and six members appointed by the Central Government with at least 10
years’ expertise in the field of data protection and information technology.129
The Central Government is empowered to remove such Chairperson and
members of the authority upon being adjudged as an insolvent, or upon
commission of negligent behaviour or unlikely gaining financial interest.
The Authority has the duty to:
(i) take steps to protect interests of individuals.
(ii) prevent misuse of personal data.
(iii) ensure compliance with the Bill.

124 Directive 2000/31/EC of the European Parliament and of the Council of 8 June 2000 on certain legal aspects of
information society services, in particular electronic commerce, in the Internal Market ['Directive on electronic
commerce'], O.J. [L 178] 1-16,
125 Personal Data Protection Act, available at
126 IKIGAI LAW, Data protection in Australia, 25th April, 2020,
127 § 41, The Bill, 2019.
128 §. 41-56, The Bill, 2019.
129 § 42, The Bill, 2019.

(iv) to promote awareness about data protection.
(v) taking prompt and appropriate action in response to personal data

breach in accordance with the provisions of this Act.
(vi) maintaining a database on its website containing names of significant

data fiduciaries along with a rating in the form of a data trust score
indicating compliance with the obligations of this Act by such
(vii) monitoring cross border transfer of personal data.
(viii) specifying codes of practices.

Codes of Practice
The Bill provides for specific guidelines and provisions for the processing of
data which are to be issued by Authority under the head ‘Codes of Practice’.
Such provisions are related to compliance rules which includes form of
notices, retention periods, grounds of processing the data, method for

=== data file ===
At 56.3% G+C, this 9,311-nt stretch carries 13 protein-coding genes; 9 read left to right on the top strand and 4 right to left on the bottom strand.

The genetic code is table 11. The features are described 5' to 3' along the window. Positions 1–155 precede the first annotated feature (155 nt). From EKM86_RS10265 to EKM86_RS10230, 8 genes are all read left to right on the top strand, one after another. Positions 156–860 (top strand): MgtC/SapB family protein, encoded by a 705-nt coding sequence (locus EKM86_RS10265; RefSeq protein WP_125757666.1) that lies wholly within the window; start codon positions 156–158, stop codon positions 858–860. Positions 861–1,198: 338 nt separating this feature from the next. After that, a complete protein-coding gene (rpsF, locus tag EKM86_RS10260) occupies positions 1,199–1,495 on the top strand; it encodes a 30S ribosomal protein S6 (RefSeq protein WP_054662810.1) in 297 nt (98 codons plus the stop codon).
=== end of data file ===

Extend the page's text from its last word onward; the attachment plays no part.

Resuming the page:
exercise of rights by data principals, specific measures or standards for
security and safeguards for personal data, cross border data transfers,
personal data breaches, data protection impact assessments, processing of
de-identified data for research, archiving or statistical purposes etc.130

Inquiry and Investigation
The Authority has the right to take cognizance and inquire upon the
complaint received or on its own discretion when there exist such reasonable
grounds to believe that a data processor is either acting negligently or in
contravention of the provisions of the Bill. An inquiry officer is appointed

130 §. 50, The Bill, 2019.

by the Authority, possessing broad powers to inquire and investigate the data
processor and is required to submit a detailed report to the Authority. The
inquiry Officer also possesses the powers to make an application to the
designated court to exercise search and seizure procedure when such officer
has reasonable grounds to believe that the records and documents are being
tampered by the data processor. After thorough examination, the authority
has the right to issues rules and regulation to the data processor in order to
either desist or close some activities. If the data processor is aggrieved by
the decision of the Data Protection Authority then he may approach to
appellate tribunal for an appeal.131

Orders of the Authority can be appealed to an Appellate Tribunal.132 Appeals
from the Tribunal will go to the Supreme Court.133

International Approach –

GDPR has provisions to establish an independent public authority, called
supervisory authority,134 for monitoring the application of the GDPR in order
to protect the fundamental rights and freedoms of natural persons in relation
to processing and to facilitate the free flow of personal data within the EU.135
The GDPR provides national supervisory authorities with significant powers
to enforce its provisions, including:

• A number of investigative, corrective and authorisation and advisory

131 §. 53, The Bill, 2019.
132 § 67, The Bill, 2019.
133 § 75, The Bill, 2019.
134 Article 4[22], 2018 O.J. [L 127].
135 Article 51, 2018 O.J. [L 127].
136 Article 58, 2018 O.J. [L 127].